Aside from doing the course, I always recommend keeping a first aid manual with you. There’s a lot to remember, particularly when you’re in the stressful situation of having to recall it quickly. You can have a hard-copy quick-reference guide that you keep with your kit, but I use an app on my phone (the Australian Red Cross First Aid app) that has everything I’d ever need to refer to. Make sure you have battery to access it!
# 3 Always have a way to communicate distress
Some of the places we go have quite good reception if you can get to a ridgetop – but I’d never rely on it. Your phone may be appropriate in some circumstances but definitely not all.
There are numerous options to ensure you can call for help (satellite phones, UHF radios etc), but by far the most reliable is a Personal Locator Beacon (PLB). This small unit will transmit a distress signal via satellite from wherever you are, and it is constantly monitored by emergency services. A small, waterproof unit will cost you around $250. There’s no better use of your money if you’re starting to do off-track hikes and/or are doing it solo.
In NSW, the National Parks Service and NSW Police loan PLB’s free of charge in popular walking areas like the Blue Mountains. Enquire before you go to make use of this great service and supercharge your bush safety level.
# 4 Establish a call-out procedure
This is simply a fancy way of saying ‘let someone know where you’re going and when you’ll be back’. I do this on any multi-day hike or when I know I’m going somewhere that doesn’t have regular foot traffic. Nominate someone reliable and give them the following information:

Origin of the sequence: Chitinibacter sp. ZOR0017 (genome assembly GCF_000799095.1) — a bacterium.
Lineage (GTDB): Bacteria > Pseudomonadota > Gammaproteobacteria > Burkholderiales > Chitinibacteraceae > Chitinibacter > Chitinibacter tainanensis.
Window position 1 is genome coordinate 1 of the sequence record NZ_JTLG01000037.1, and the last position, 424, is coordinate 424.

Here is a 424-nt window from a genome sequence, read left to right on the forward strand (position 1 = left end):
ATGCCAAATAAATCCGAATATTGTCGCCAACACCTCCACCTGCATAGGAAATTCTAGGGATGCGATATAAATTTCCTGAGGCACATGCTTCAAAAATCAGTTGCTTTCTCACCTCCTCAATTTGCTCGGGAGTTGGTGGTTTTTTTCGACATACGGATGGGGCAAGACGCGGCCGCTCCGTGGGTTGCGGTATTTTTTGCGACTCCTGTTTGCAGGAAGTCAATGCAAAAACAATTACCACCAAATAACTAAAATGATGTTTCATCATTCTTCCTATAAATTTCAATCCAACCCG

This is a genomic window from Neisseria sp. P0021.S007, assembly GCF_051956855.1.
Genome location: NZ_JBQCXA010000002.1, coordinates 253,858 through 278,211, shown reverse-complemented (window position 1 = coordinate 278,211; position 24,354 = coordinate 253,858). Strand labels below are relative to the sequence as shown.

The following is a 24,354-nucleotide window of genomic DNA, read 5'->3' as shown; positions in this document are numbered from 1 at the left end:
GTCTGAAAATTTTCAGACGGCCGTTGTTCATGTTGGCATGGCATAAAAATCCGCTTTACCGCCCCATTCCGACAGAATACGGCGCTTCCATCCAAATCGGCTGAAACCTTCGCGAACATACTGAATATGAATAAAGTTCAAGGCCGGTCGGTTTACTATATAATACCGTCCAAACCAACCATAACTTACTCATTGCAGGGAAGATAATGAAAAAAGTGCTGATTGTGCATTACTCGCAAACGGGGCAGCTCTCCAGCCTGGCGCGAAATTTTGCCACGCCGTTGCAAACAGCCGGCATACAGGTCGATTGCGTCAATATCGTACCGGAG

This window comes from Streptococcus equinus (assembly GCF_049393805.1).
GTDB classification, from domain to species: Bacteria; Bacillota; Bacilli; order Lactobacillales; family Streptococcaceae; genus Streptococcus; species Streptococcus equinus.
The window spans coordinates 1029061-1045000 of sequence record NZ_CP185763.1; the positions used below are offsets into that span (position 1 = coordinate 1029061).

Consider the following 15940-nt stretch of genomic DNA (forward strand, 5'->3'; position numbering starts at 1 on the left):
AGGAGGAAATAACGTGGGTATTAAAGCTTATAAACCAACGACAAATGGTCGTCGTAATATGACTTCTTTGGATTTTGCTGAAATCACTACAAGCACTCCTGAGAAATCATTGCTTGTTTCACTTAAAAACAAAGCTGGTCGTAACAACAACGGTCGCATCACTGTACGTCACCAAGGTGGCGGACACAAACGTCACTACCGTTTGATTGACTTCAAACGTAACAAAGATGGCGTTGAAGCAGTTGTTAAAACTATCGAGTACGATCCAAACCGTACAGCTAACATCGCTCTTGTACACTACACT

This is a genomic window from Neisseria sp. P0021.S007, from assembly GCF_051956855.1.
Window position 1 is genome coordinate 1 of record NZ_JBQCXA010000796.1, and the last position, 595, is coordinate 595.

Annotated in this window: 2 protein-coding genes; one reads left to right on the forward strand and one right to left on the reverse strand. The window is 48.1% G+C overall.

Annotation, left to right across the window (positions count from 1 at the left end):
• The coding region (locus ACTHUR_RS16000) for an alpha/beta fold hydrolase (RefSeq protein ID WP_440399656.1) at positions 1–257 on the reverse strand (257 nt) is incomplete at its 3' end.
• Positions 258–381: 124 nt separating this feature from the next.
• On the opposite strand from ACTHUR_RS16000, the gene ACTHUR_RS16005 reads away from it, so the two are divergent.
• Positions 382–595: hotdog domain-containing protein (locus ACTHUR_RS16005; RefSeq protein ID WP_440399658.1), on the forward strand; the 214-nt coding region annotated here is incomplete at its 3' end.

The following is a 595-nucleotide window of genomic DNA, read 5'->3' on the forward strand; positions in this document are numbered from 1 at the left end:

- Where you’re going and the route you plan on taking
- Who you’re with (and ideally, the car you’re driving to get there)
- When you plan to start and finish
- The cut-off time – after which they need to contact emergency services
- The number or details of who they need to contact (it may be Parks, Police or your local emergency services, depending on where you are)
The process is simple – if you don’t call/message them to confirm you’re safe, they notify the emergency services. Impress on them the seriousness of the task. Once you have established this role with someone you trust, it takes no time – just a quick SMS to someone who knows what to do. I actually do this with my mum. She’s always had a healthy dose of motherly concern for her only offspring, who happens to have a penchant for disappearing into the wilderness alone!
#5 Take more than you (think you’ll) need
Plans change, sometimes unexpectedly. Always take more gear, water and food than you think you’ll need – in particular, warm clothing, wet weather gear, a light, navigation equipment (a map and compass), extra water and an emergency meal. The easiest way to remember all this is to have a daypack which stays packed with all the necessities – it then becomes second nature to grab this and go, knowing that everything you need will be on-hand.
This may seem like overkill, but Murphy’s Law dictates that you will be caught by the unexpected at some point (and it will probably happen more often than you think).
I’ve been caught out by cold weather, had to hike back in the dark, and needed to change routes off the signposted tracks – none pleasant but all manageable if you’re carrying the right gear. Don’t be that person found by Emergency Services with nothing but an empty lunchbox! Your safety in the bush depends on you packing for every possible scenario.
Make practicing bush safety the norm
All of this may sound daunting, but it quickly becomes second-nature and is no burden at all. More significantly, by taking all these bush safety precautions you can be safe in the knowledge that you have prepared for any eventuality when you’re out there. That means you spend less time worrying about what could go wrong and more time focusing on why you’re there in the first place.
Get out and enjoy it – then come back safe and tell us all about it!